@Ernest: Did he review the multiplayer component of the game? Because he usually doesn’t. If he didn’t with Brink then… well, wow. I’ll have to take a look later, it’s been ages since I watched any Zero Punctuation.
Good review, Lewis. I appreciate that you started by acknowledging the flaws, to offset the sugariness of such a positive writeup.
What would you say accounts for the variety in opinion? At a guess? What makes this any different to its peers, for better or for worse?
I’d love to play it – but finances inhibit the acquisition of the game, let alone a computer that could meet its minimum requirements. I must live vicariously through you, in Brinken terms 😉
I’m really not sure Jakkar. It’s difficult to say.
I’ve played Team Fortress 2 for over 500 hours, and Bad Company 2 for over 200 and it’s alien to me where the criticism stems from. I’m looking forwarding to watching zero punctuations review tonight as I know he doesn’t enjoy much multiplayer but he is a huge Valve fan and I see him as someone who is a critic rather than a reviewer.
SMART is incredible, the guns and audio are brilliant, it has amazing map designs (even with bottlenecks) and the team work required is pivotal.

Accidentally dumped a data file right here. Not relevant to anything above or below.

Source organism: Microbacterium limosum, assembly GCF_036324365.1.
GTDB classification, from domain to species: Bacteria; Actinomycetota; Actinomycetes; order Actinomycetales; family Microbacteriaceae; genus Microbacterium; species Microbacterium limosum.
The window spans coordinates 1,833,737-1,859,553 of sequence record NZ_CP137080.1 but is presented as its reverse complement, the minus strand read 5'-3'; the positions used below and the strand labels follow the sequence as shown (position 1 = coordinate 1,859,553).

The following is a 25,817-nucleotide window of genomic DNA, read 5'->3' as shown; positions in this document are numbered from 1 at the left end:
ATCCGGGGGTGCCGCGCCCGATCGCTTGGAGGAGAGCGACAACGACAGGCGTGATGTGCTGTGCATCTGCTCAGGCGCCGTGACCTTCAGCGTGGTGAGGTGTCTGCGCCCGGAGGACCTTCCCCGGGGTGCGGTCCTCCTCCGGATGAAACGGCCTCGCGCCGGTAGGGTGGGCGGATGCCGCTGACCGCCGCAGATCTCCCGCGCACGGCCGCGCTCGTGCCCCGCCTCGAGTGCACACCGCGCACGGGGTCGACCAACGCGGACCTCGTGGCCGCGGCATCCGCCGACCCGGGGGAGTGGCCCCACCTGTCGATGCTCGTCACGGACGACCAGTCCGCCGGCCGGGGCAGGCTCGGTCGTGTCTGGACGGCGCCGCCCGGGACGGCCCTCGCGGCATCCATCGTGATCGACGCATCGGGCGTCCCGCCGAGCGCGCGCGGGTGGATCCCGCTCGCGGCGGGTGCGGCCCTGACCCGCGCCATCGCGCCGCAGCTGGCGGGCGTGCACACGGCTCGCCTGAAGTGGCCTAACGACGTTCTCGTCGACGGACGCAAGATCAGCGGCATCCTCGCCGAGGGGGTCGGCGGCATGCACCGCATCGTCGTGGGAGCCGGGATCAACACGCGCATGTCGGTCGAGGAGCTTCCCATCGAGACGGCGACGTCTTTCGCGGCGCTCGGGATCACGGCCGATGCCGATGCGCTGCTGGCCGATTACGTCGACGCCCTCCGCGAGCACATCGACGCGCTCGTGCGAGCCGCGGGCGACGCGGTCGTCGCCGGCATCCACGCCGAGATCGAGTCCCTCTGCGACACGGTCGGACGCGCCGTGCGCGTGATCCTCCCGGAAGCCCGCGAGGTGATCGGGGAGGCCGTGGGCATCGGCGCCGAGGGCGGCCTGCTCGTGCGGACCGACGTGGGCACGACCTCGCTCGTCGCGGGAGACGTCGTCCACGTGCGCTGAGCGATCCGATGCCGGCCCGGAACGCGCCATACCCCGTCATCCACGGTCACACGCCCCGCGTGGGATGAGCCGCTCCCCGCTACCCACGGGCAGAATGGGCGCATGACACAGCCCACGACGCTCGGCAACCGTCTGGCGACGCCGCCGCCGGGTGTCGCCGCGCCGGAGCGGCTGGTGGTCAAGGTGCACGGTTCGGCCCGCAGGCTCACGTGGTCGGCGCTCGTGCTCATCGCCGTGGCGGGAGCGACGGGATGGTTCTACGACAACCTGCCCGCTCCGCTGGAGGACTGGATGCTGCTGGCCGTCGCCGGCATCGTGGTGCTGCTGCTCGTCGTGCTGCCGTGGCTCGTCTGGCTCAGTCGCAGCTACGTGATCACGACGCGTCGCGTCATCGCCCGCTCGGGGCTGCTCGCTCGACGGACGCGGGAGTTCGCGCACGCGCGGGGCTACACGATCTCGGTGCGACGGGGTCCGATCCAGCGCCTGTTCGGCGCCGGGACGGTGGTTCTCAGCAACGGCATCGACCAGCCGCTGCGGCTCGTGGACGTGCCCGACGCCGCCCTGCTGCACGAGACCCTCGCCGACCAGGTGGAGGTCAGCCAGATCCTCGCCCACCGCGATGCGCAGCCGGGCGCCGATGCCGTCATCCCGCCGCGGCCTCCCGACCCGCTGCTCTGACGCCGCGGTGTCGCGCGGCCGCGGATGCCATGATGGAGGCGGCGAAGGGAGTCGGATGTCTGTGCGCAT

The biggest drawback has to be the campaign mode, which is basically the multiplayer maps strung together with a story and cutscenes. I have no problem with this, as the cutscenes and story are good, but its tragically underused.
There are only 8 maps in total, but each map has multiple stages which last ages making them in reality much longer and bigger than you think. The free expansion in June also adds 2 more (again with multiple stages).
But in reality, who buys a multiplayer game for the single player? I’ve never even loaded Battlefield: Bad Company 2’s single player.
As for comparisons against Team Fortress 2; that launched without AI bots with only 3 weapons per class and a handful of maps, yet people absolutely raved about it (and still do) but it’s the worst its ever been as competitiveness and balance has gone out the window with the sheer volume of shit weapons Valve have flooded the game with.